MASSCAN - Mass IP Port Scanner

MASSCAN is an Internet port scanner. It can scan the entire Internet in under 6 minutes, transmitting 10 million packets per second.

It produces results similar to "nmap", the most famous port scanner. Internally, it operates more like "scanrand", "unicornscan", and "ZMap", using asynchronous transmission. The major difference is that it's faster than these other scanners. In addition, it's more flexible, allowing arbitrary address ranges and port ranges.

It uses a custom TCP/IP stack. Anything other than simple port scans will cause conflict with the local TCP/IP stack. This means you need to either use the -S option to use a separate IP address or configure your operating system to firewall the ports that MASSCAN uses.

This program spews out packets very fast. On Windows, or from VMs, it can do 300,000 packets/second. On Linux (no virtualization) it'll do 1.6 million packets-per-second. That's fast enough to melt most networks.

Note that it'll only melt your own network. It randomizes the target IP addresses so that it shouldn't overwhelm any distant network.

By default, the rate is set to 100 packets/second. To increase the rate to a million use something like --rate 1000000.


On Debian/Ubuntu, it goes something like this:
$ sudo apt-get install git gcc make libpcap-dev
$ git clone
$ cd masscan
$ make
This puts the program in the masscan/bin subdirectory. You'll have to manually copy it to something like /usr/local/bin if you want to install it elsewhere on the system.

The source consists of a lot of small files, so building goes a lot faster by using the multi-threaded build:
$ make -j
While Linux is the primary target platform, the code runs well on many other systems. Here's some additional build info:
  • Windows w/ Visual Studio: use the VS10 project
  • Windows w/ MingGW: just type make
  • Windows w/ cygwin: won't work
  • Mac OS X /w XCode: use the XCode4 project
  • Mac OS X /w cmdline: just type make
  • FreeBSD: type gmake

To get beyond 2 million packets/second, you need an Intel 10-gbps Ethernet adapter and a special driver known as "PF_RING ZC". MASSCAN doesn't need to be rebuilt in order to use PF_RING. To use PF_RING, you need to build the following components:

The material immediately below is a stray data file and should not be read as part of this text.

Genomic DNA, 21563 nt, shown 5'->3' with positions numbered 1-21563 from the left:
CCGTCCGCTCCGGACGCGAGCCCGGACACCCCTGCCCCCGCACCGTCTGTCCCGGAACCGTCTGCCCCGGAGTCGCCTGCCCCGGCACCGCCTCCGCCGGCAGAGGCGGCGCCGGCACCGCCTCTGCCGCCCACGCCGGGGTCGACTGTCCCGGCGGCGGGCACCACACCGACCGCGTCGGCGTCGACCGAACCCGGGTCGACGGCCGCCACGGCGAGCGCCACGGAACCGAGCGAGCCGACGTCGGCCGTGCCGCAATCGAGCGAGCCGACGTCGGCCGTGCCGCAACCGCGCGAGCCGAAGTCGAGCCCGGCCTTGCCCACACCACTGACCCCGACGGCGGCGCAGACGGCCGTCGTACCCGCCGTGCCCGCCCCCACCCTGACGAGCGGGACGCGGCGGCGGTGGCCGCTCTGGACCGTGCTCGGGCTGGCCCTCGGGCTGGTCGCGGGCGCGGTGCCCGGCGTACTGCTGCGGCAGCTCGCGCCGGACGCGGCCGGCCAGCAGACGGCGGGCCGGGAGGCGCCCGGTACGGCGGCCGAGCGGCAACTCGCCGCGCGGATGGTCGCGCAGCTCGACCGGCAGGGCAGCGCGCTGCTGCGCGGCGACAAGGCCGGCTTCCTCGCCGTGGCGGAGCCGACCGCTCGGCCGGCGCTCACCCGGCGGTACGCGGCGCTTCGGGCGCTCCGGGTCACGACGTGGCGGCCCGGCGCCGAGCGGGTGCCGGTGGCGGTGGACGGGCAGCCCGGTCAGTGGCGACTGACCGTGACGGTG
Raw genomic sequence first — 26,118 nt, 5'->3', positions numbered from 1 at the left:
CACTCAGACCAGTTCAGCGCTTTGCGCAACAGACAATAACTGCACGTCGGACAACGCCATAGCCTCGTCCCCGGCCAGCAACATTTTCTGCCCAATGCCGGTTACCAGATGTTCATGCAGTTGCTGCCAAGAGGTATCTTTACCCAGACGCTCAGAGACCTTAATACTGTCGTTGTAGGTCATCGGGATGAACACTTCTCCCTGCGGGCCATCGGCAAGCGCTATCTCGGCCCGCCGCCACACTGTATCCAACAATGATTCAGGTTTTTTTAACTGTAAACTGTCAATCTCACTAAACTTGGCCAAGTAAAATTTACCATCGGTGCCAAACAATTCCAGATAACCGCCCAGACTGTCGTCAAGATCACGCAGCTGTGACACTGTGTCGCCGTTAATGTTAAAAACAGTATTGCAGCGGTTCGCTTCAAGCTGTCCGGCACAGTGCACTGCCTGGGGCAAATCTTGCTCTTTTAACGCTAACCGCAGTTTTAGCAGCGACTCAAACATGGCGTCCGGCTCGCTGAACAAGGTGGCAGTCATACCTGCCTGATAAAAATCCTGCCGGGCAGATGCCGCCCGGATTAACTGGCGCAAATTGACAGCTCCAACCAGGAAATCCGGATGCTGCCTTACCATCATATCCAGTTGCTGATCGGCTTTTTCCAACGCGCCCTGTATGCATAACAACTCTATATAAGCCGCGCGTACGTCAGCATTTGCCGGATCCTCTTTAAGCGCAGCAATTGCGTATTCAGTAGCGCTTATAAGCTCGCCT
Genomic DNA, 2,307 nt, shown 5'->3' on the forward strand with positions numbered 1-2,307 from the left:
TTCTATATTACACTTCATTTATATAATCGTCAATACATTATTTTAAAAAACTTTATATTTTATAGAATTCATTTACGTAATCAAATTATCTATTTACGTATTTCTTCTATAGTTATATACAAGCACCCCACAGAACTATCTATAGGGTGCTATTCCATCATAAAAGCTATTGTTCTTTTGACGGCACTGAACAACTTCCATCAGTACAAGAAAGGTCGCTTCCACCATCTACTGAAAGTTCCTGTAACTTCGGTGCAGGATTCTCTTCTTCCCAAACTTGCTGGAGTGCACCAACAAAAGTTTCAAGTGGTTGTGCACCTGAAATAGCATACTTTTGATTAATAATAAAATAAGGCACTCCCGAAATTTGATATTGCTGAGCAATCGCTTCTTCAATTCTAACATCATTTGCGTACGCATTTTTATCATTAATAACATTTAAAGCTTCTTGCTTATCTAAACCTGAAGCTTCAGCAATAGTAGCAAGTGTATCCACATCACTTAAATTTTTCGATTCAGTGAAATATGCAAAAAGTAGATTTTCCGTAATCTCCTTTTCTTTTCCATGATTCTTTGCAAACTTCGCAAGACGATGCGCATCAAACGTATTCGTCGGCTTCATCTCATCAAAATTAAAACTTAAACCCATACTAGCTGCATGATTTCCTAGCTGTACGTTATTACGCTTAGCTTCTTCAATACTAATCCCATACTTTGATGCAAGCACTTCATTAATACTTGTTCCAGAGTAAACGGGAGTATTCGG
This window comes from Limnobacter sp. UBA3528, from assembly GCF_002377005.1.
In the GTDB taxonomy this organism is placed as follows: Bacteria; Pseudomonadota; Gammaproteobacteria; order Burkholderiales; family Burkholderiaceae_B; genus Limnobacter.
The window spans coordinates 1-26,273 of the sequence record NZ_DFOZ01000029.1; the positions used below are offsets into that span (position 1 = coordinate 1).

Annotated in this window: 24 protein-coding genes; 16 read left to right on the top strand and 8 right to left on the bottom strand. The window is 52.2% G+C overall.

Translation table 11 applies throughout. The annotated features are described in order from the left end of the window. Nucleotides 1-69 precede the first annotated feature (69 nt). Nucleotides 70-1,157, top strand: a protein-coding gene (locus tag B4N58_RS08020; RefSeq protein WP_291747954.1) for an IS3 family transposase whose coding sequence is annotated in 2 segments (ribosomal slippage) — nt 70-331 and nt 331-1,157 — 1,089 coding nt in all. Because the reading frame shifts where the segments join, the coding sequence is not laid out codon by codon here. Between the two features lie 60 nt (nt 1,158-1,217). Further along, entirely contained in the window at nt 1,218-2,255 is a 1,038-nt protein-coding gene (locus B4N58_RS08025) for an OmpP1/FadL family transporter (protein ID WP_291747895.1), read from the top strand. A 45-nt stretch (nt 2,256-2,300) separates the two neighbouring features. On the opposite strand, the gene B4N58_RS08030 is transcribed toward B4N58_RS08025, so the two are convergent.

• (installed in /usr/lib/
  • pf_ring.ko (their kernel driver)
  • ixgbe.ko (their version of the Intel 10-gbps Ethernet driver)

You don't need to build their version of

When MASSCAN detects that an adapter is named something like zc:enp1s0 instead of something like enp1s0, it'll automatically switch to PF_RING ZC mode.

Regression Testing

The project contains a built-in self-test:
$ make regress
bin/masscan --regress
selftest: success!
This tests a lot of tricky bits of the code. You should do this after building.

Performance Testing

To test performance, run something like the following:
$ bin/masscan -p80 --rate 100000000 --router-mac 66-55-44-33-22-11
The bogus --router-mac keeps packets on the local network segments so that they won't go out to the Internet.

You can also test in "offline" mode, which is how fast the program runs without the transmit overhead:
$ bin/masscan -p80 --rate 100000000 --offline
This second benchmark shows roughly how fast the program would run if it were using PF_RING, which has near zero overhead.


Usage is similar to nmap. To scan a network segment for some ports:
# masscan -p80,8000-8100
This will scan the 10.x.x.x subnet, all 16 million addresses, scan port 80 and the range 8000 to 8100, or 102 addresses total, and print output to <stdout> that can be redirected to a file.

To see the complete list of options, use the --echo feature. This dumps the current configuration and exits. This output can be used as input back into the program:
# masscan -p80,8000-8100 --echo > xxx.conf
# masscan -c xxx.conf --rate 1000

Banner Checking

MASSCAN can do more than just detect whether ports are open. It can also complete the TCP connection and interaction with the application at that port in order to grab simple "banner" information.

The problem with this is that MASSCAN contains its own TCP/IP stack separate from the system you run it on. When the local system receives a SYN-ACK from the probed target, it responds with a RST packet that kills the connection before MASSCAN can grab the banner.

The easiest way to prevent this is to assign MASSCAN a separate IP address. This would look like the following:
# masscan -p80 --banners --source-ip
The address you choose has to be on the local subnet and not otherwise be used by another system.